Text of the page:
Merlot is a famous red grape with fresh, ripe fruit flavors. Quite popular in the 20th Century, merlot’s reputation in America had a setback when the 2004 film Sideways portrayed a wine connoisseur who constantly denigrated the varietal. (We’d like to note that the Miles character’s prized 1961 Chateau Cheval Blanc is a Cab-Merlot blend, so the joke is really on him). Many fine merlots are being made from France, California, and around the world. Click through as we explore this underrated red.
History and Geography
Merlot is thought to be named for the blackbird (merle in French), whose blue-black color the grape resembles. It began appearing in French vineyards in the late 1700s, and its origins were unknown. Researchers at UC Davis have traced its lineage to a crossing of Cabernet Franc (which is also a parent of Cabernet Sauvignon) and an unnamed wild varietal. It became popular in Bordeaux, especially in the left bank region, where it is often blended with Cab Sauv. It travelled to Northern Italy (in the Veneto it was called Bordò, after the Bordeaux region it originated from) in the 1800s. It grows well in Eastern Europe, finding its way into vineyards in Croatia, Hungary, Bulgaria, and Slovenia. It is also widely planted in the New World – especially in Washington State and California in the USA, Australia, and South Africa.
Merlot’s most famous blending partner is Cabernet Sauvignon. Merlot’s bright red fruit and lighter tannins help tame a dark, tannic Cab. This recipe is famous in Bordeuax, as well as in California’s Meritage blends (note: not a French word, the American “Meritage” rhymes with “Heritage”). It may also be blended with other Bordelaise grapes like Cabernet Franc, Petit Verdot, and Malbec.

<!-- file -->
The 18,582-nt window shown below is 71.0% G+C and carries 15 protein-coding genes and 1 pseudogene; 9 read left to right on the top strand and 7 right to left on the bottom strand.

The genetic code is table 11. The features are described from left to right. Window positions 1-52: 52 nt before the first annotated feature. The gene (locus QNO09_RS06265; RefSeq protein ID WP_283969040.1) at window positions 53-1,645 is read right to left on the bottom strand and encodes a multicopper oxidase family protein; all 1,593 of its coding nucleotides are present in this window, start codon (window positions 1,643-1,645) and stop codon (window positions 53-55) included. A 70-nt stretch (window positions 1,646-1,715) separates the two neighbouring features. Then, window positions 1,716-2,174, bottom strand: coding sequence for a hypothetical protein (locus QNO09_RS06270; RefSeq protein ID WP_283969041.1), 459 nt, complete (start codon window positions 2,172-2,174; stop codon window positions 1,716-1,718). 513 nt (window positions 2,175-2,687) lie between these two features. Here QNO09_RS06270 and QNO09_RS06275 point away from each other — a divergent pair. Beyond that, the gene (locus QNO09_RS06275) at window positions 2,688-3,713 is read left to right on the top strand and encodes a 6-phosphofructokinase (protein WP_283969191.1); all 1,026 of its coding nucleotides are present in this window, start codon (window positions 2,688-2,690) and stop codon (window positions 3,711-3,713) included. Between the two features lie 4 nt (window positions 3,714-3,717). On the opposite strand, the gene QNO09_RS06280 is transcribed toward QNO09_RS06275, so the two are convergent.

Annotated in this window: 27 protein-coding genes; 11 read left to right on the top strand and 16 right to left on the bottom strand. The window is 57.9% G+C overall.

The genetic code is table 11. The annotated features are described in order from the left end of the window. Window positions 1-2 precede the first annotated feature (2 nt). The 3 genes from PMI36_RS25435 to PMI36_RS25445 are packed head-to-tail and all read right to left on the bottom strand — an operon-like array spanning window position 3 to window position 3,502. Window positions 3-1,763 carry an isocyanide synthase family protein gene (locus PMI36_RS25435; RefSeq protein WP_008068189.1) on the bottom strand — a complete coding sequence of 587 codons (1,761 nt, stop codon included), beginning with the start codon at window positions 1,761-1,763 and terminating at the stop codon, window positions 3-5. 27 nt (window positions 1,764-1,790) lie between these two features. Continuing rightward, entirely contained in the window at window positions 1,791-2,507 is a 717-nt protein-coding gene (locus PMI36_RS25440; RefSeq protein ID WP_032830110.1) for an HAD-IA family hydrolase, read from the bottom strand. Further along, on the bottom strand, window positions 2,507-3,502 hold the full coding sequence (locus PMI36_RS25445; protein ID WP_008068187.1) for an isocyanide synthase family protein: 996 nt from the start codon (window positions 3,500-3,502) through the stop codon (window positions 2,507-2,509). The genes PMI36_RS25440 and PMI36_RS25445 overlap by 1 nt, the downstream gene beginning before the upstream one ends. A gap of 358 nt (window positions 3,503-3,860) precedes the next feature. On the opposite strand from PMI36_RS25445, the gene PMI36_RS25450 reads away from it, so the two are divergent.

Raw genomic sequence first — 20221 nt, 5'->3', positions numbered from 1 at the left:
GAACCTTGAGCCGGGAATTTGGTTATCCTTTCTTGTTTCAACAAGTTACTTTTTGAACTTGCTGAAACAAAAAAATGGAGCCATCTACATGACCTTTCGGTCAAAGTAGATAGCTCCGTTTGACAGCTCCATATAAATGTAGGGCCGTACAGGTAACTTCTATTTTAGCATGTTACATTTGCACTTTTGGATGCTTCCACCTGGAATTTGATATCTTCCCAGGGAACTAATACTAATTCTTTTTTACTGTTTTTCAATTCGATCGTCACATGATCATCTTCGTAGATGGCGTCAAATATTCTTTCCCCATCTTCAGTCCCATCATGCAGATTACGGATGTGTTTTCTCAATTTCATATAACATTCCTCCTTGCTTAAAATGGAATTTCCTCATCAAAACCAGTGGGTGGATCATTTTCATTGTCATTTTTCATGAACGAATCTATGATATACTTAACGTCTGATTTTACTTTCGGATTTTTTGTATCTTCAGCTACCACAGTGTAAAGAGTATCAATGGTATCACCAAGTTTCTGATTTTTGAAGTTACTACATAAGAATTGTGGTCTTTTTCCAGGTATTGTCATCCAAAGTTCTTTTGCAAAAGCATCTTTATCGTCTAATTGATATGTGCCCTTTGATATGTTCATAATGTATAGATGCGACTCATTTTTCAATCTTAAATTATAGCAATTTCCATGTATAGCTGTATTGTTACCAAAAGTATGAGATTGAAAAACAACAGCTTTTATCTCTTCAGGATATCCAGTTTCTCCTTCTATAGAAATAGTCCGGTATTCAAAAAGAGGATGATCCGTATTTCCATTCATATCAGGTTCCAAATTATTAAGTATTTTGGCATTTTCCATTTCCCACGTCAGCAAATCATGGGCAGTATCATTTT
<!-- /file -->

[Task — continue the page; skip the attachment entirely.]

How it drinks
In body, Merlot tends to be down the middle – heavier than a light red like Pinot Noir, but not as big as a Cabernet or Red Zinfandel. Red plum is the most typical flavor of this varietal, along with cassis or cherry, and herbal notes such as sage, rosemary, or black tea. With some age, merlot can show leather, mushroom, and tobacco flavors. Merlot can take well to oak, which adds more body as well as notes of coffee, vanilla, walnuts, or even chocolate. Many inexpensive merlots are meant to be enjoyed young, although oak aged ones from premium Bordeaux, Napa, or Walla Walla producers can age as much as 20 years, or much more in the best Cabernet-Merlot blends.
Merlot is a classic red meat wine – it’s one of my favorite pairings with hamburgers. Lighter merlots are great with vegetarian dishes that include big flavors like mushrooms, chard, or radicchio. Lighter merlots can be paired with flavorful fishes such as salmon or trout, or try them with bacon-wrapped prawns!